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Concussions in Sledding Sports and the Unrecognized "Sled Head": A Systematic Review.

Research paper by Melissa D MD McCradden, Michael D MD Cusimano

Indexed on: 04 Oct '18Published on: 04 Oct '18Published in: Frontiers in neurology



Abstract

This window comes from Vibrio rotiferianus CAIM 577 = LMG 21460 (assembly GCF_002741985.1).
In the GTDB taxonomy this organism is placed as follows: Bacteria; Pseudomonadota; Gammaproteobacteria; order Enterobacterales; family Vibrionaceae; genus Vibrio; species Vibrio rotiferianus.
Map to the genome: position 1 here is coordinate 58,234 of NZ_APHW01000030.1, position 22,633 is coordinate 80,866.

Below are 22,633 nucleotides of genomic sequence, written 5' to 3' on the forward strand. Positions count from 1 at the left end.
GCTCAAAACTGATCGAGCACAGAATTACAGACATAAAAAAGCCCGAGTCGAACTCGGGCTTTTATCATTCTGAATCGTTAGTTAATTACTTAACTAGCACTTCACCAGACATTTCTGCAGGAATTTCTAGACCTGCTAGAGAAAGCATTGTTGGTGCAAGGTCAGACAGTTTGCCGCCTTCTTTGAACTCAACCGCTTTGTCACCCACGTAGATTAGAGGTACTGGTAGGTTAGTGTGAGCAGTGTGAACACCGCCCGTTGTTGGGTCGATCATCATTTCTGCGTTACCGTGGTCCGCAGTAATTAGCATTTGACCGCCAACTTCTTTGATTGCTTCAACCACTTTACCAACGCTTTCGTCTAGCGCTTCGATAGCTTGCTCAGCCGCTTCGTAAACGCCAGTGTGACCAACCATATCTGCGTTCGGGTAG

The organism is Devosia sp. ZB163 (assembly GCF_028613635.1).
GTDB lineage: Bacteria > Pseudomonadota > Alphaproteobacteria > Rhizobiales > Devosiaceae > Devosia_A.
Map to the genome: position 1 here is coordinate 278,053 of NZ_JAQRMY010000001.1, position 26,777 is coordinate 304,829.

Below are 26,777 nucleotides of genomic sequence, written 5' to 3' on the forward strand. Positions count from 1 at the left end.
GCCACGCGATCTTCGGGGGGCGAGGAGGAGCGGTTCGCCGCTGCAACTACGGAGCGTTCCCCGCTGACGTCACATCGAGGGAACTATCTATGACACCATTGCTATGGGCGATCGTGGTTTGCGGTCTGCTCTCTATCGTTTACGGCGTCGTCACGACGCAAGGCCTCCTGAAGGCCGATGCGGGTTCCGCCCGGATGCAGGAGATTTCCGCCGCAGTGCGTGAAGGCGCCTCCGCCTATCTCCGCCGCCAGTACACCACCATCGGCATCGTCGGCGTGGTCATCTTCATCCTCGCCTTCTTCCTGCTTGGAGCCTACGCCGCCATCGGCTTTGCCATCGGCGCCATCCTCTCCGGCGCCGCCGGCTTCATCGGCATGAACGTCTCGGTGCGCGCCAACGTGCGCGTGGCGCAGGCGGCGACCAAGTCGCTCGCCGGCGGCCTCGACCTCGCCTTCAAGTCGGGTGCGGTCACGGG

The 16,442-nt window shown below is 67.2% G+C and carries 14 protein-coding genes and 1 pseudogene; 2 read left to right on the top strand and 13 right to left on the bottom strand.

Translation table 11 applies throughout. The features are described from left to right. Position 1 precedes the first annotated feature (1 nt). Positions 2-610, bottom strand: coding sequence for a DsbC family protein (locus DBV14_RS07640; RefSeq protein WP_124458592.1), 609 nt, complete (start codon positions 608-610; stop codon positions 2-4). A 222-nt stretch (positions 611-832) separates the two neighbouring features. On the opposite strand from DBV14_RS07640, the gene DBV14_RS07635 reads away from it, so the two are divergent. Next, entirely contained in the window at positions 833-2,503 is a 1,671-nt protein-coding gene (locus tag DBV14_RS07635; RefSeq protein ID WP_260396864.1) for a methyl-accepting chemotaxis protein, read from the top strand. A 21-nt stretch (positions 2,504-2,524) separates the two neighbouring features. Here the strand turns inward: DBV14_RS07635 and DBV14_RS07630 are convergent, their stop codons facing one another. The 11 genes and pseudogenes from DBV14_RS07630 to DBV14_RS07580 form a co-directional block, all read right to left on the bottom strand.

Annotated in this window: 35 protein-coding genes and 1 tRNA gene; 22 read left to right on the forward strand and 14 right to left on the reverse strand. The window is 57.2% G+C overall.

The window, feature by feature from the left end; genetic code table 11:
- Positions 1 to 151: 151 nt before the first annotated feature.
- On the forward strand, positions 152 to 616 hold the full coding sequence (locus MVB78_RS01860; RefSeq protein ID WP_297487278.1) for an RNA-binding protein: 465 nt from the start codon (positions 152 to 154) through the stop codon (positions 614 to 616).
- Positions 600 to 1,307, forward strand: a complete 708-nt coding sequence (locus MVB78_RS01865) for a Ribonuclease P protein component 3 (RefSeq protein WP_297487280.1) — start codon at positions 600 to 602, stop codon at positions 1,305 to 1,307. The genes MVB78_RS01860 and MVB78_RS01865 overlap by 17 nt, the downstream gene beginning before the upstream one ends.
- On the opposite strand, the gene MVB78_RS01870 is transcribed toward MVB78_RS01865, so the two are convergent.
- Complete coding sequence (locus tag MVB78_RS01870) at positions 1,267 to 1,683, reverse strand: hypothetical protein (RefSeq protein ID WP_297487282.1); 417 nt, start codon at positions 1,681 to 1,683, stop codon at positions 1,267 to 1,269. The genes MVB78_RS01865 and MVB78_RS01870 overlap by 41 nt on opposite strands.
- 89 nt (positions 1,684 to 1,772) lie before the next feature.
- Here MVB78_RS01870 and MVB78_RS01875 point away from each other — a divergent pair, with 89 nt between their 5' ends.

Sport-related concussion is a significant public health concern. Little research has been conducted on sport-related concussion and injury prevention strategies in competitive sledding sports like bobsleigh, luge, and skeleton. Athletes have identified "sled head" as a key concern due to its symptom burden. To summarize our knowledge of the prevalence of concussion and related symptoms in sledding sports; to utilize Haddon's Matrix to inform and define strategies for injury prevention. An independent information specialist conducted a search for the known literature on injuries in non-recreational sledding sports, and specifically for concussion via OVID Medline, CINAHL, the Cochrane Database, EMBASE, PsycInfo, PubMed, Scopus, and the Web of Sciences from 1946 to December 2017. After iterative searches of reference sections, a total of 844 articles were assessed for inclusion. Nine articles were included for review. Concussions are a common occurrence in elite sledding sport athletes, affecting 13-18% of all sledding athletes. Significant variance exists between events, indicating a potential effect of the ice track in injury risk. The condition known as "sled head" is discussed and identified as a key point of further investigation. A number of potential injury prevention strategies are discussed. Head injuries and concussions are an important injury for elite sledding sports and a number of avenues exist for prevention. More work is required to delineate the mechanisms, characteristics, natural history and management of "sled head."